After the Italian had finished the Rebbe’s home, a Chassid hired this same painter to paint his own home. To this non-Jew, any Jew with a beard is automatically a ‘rabbi.’ Before this baal habayis left, he said to the painter, “Listen, I’ll pay you whatever you want but I ask one thing — I want this job to be 100 percent perfect!”
The non-Jew just stared at him for a minute before answering back. “Now I know for sure that you’re not a real rabbi!”
“What?” the chassid choked out, completely taken aback. “What do you mean?”
Looking him straight in the eye, the Italian declared, “I was in Rabbi Halberstam’s house to do his painting and you know what the Rabbi said? He thanked me for my hard work and then asked me NOT to do a perfect job on his home. He said that many years ago you had a Temple and it was G-d’s house, and now that Temple is destroyed and the Jews had to leave their Land. He also said that you are still not back in your Land and G-d’s House is still not rebuilt. Then he told me: ‘If G-d still doesn’t have a House, then how can my own house be complete or perfect?’ So he told me not to make his own house perfect!
“But you, you want me to make your house very perfect, even though you have no Temple. So I know you’re not a real rabbi!”
Then Rebbetzin Meisels continued. “I was thinking a lot about this whole inyan and how we can show some kind of feeling today for the Shechinta b’galusa, to show that we feel at least some distress.
“I realized that this doesn’t have to be a major change; it can be something small. I decided to take out one thing I enjoy and won’t do during the Nine Days. In this small way I could try to show that I feel something for the loss of the Shechinah.”
Pausing for a minute, Rebbetzin Meisels went deeper. “You know, the times that I sat shivah for my children, I guarantee that I was not interested in eating gourmet meals nor did I care if my laundry was fresh!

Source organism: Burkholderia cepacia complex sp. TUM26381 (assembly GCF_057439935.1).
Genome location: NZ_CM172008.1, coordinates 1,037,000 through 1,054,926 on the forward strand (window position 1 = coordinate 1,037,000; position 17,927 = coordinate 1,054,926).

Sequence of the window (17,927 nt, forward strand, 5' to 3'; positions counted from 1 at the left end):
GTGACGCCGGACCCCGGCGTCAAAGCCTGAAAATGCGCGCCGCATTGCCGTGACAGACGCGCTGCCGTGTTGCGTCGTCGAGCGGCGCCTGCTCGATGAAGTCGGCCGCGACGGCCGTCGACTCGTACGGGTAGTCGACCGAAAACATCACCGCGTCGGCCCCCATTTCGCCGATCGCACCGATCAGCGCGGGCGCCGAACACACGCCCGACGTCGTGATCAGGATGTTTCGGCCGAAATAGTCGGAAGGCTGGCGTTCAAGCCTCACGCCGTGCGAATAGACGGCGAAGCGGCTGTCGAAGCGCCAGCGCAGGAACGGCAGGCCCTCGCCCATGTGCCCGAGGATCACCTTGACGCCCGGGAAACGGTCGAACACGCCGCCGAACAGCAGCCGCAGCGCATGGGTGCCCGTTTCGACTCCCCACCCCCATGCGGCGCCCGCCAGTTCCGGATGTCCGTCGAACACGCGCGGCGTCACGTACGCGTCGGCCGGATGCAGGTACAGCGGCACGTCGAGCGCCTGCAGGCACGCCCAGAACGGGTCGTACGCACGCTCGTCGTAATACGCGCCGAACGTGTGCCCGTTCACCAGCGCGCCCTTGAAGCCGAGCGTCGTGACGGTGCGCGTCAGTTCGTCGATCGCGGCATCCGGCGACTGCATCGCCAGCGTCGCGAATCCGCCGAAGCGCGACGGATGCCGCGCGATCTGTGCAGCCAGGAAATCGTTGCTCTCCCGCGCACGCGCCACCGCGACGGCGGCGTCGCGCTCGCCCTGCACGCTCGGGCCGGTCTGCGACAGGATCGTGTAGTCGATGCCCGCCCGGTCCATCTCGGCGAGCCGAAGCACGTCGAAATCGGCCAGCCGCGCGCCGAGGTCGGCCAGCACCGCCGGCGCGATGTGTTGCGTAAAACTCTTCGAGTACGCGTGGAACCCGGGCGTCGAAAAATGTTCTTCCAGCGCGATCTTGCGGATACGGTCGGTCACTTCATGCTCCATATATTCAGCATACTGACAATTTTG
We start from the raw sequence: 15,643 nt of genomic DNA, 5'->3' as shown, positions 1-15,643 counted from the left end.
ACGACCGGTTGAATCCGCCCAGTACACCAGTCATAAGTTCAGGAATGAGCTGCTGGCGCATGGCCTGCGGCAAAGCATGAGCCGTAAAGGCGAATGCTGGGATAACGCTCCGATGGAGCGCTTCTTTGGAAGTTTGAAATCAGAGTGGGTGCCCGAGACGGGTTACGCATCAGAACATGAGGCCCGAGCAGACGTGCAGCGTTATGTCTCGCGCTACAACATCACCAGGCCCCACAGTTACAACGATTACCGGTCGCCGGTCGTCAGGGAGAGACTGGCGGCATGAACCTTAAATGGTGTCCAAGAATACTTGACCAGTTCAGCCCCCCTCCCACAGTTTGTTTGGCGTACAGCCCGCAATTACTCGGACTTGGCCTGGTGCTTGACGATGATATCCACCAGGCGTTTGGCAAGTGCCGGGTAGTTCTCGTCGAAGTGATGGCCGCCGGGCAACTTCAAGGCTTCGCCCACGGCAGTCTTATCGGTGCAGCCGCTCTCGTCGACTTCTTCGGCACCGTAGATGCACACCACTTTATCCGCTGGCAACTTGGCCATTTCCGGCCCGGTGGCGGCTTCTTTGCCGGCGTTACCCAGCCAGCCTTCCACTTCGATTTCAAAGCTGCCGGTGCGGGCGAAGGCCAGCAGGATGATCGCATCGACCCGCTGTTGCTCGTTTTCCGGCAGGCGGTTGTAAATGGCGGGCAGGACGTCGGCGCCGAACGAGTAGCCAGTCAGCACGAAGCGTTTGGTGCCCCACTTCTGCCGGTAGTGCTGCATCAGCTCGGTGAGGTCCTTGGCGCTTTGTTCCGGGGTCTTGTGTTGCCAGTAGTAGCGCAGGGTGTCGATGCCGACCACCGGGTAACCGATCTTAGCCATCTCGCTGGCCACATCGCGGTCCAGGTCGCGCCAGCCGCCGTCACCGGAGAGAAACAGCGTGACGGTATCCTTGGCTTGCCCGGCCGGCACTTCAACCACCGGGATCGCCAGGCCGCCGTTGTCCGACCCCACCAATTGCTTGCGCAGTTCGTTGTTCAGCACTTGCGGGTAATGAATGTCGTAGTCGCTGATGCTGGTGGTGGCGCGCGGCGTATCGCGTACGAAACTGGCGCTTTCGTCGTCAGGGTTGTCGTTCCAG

“Years ago, when my little Duvid, a”h, was in remission, there came a terrible day when we got that dreaded phone call from the doctor with the horrible news that the machalah had come back. There are no words for the enormous pain of such news…
“Totally broken, my husband and I ran to the Kosel that Friday. And I tell you — I didn’t just daven; I was completely beside myself, absolutely weeping. And when I met my husband, his face mirrored mine: red, puffy, swollen eyes, downcast face. Both of us were so sad.
“All of a sudden, from the other side near the ramp that leads to Har Habayis, literally tens of thousands of Arabs came pouring out of the gate. In all my life I had never seen so many Arabs coming from that side. My husband looked at me, we parents who just had such a terrible besorah, and says, ‘You see, Sarah, we should be crying this hard about that — no Leviim, no Shechinah, no Beis Hamikdash, and Arabs pouring out of Har Habayis as if they own the place. If we would be crying about that as much as we just cried for Duvid’le, then we wouldn’t be crying about this. The Shechinah is still b’galusa.’
“I have never forgotten that Friday ever in my life. That is tzaar of the Shechinah.”
May we be able to mourn the loss of the Shechinah properly so that together, we can all merit rejoicing with the Shechinah’s return, very soon.